In women’s 100m sprint USA’s English Gardner defeated favorite Dutchwoman Dafne Schippers. Gardner finished in 11.02 to Schippers’ 11.09. Another American Tianna Bartoletta was third in 11.11. In men’s 200m sprint, Canadian Andre de Grasse posted 20.16 to win ahead of Panama’s Alonso Edward, who clocked 20.17. Sean McLean of USA was third in 20.24. Men’s 100m was a non-DL event at Birmingham but it ended in a spectacular photo-finish with 40-year old Kim Collins of St Kitts &Nevis edging out USA’s Mike Rodgers in 10.11. GBR’s Chijindu Ujah was third in 10.12. In women’s 800m, Burundi’s Francine Niyonsaba ran dominantly and broke Kelly Holmes’ 20-year old stadium record by clocking 1.56.92. Frenchwoman Renelle Lamote was second in 1.58.01 and Canada’s Melissa Bishop finished third in 1.58.48.

In men’s 400m, Grenada’s Kirani James set a new meet record by clocking 44.23. Botswana’s Isaac Makwala was second in 44.97 while USA’s Vernon Norwood finished third in 45.08. In women’s 400m hurdles, USA’s Cassandra Tate beat GBR’s European champion Eilidh Doyle in a 54.57 second photo-finish. USA’s Georganne Moline finished third in 54.63. Women’s 5000m had a remarkable finish with two Kenyans running neck-to-neck before Vivian Cheruiyot edged out compatriot Mercy Cherono. Cheruiyot clocked 15.12.79 to Cherono’s 15.12.85. Another Kenyan Janet Kisa was third in a distant 15.19.48.

In women’s Pole-Vault, Cuba’s Yarisley Silva broke the DL record with a clearance of 4.84m. Diamond Race leader Katerina Stefanidi of Greece finished second with 4.77m and Switzerland’s Nicole Buchler was third on count-back with the same 4.77m. For the first time this season, Qatar’s Mutaz Essa Barshim won the high jump with the world-lead of 2.37m. USA’s Erik Kynard was second in 2.35 while China’s Guowei Zhang finished third with 2.32m.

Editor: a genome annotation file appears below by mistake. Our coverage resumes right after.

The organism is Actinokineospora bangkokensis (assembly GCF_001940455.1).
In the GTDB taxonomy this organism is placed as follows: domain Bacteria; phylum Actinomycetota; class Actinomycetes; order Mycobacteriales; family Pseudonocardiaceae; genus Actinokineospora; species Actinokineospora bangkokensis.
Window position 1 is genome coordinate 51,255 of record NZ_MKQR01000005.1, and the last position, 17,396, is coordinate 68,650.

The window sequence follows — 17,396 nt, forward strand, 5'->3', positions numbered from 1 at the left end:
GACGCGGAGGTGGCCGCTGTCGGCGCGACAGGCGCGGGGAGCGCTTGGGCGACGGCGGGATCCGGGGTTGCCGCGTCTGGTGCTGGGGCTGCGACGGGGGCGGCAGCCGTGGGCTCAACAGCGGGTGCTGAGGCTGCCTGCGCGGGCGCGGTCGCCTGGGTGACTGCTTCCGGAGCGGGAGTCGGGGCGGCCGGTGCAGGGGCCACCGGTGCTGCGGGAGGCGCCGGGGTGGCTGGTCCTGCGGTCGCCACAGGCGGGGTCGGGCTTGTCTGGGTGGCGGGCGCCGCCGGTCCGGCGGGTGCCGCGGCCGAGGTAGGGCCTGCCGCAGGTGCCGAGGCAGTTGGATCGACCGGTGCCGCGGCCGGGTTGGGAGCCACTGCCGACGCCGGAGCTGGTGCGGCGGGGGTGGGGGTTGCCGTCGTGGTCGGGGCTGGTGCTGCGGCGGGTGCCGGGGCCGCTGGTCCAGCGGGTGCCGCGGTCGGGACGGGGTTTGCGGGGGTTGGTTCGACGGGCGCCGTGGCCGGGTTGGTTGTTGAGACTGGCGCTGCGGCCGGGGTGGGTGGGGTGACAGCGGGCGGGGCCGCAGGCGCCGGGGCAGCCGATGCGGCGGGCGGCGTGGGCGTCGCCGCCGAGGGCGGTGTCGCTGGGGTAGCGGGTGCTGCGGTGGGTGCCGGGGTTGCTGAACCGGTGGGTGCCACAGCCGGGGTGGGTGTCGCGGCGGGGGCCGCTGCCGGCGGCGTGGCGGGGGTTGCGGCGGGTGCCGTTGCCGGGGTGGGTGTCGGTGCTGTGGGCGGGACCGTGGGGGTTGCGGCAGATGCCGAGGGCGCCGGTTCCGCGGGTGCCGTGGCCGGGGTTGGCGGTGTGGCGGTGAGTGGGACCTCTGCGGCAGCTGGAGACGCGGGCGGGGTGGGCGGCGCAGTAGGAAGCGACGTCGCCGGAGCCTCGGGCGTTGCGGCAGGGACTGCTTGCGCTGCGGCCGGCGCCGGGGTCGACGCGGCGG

Champion long-jumper Greg Rutherford suffered disappointment in losing out at Birmingham. In a 1-2 for USA, Marquise Goodwin won with a leap of 8.42m while Michael Hartfield ended second in 8.29. Australia’s Fabrice Lapierre was third in 8.21. In women’s javelin, Latvia’s Madara Palameika took the Diamond Race lead with the season’s best throw of 65.68m. Australia’s Kathryn Mitchell was second in 63.93 and Germany’s Linda Stahl third in 61.62. Men’s discus was won by Poland’s Piotr Malachowski with a throw of 67.50m. Germany’s Robert Harting was second in 65.97 and another Pole Robert Urbanek third in 64.12.

R K Gupta

R K Gupta

Mr. RK Gupta has been a prolific Kridangan writer on major international sport-events for last two years. Basically a Mechanical Engineer and Administrative Management Post Graduate, Mr. Gupta took to blog-writing as a hobby after his retirement in 2011. He graduated to full-time sports-writing after joining Kridangan.com in 2013. Most of Mr. Gupta’s posts are topical and analytical in nature; completely distinct from usual media reports. His narration on popular sports-events lends uniqueness to the reporting and makes it enjoyable for global sports readership.
R K Gupta

R K Gupta

Mr. RK Gupta has been a prolific Kridangan writer on major international sport-events for last two years. Basically a Mechanical Engineer and Administrative Management Post Graduate, Mr. Gupta took to blog-writing as a hobby after his retirement in 2011. He graduated to full-time sports-writing after joining Kridangan.com in 2013. Most of Mr. Gupta’s posts are topical and analytical in nature; completely distinct from usual media reports. His narration on popular sports-events lends uniqueness to the reporting and makes it enjoyable for global sports readership.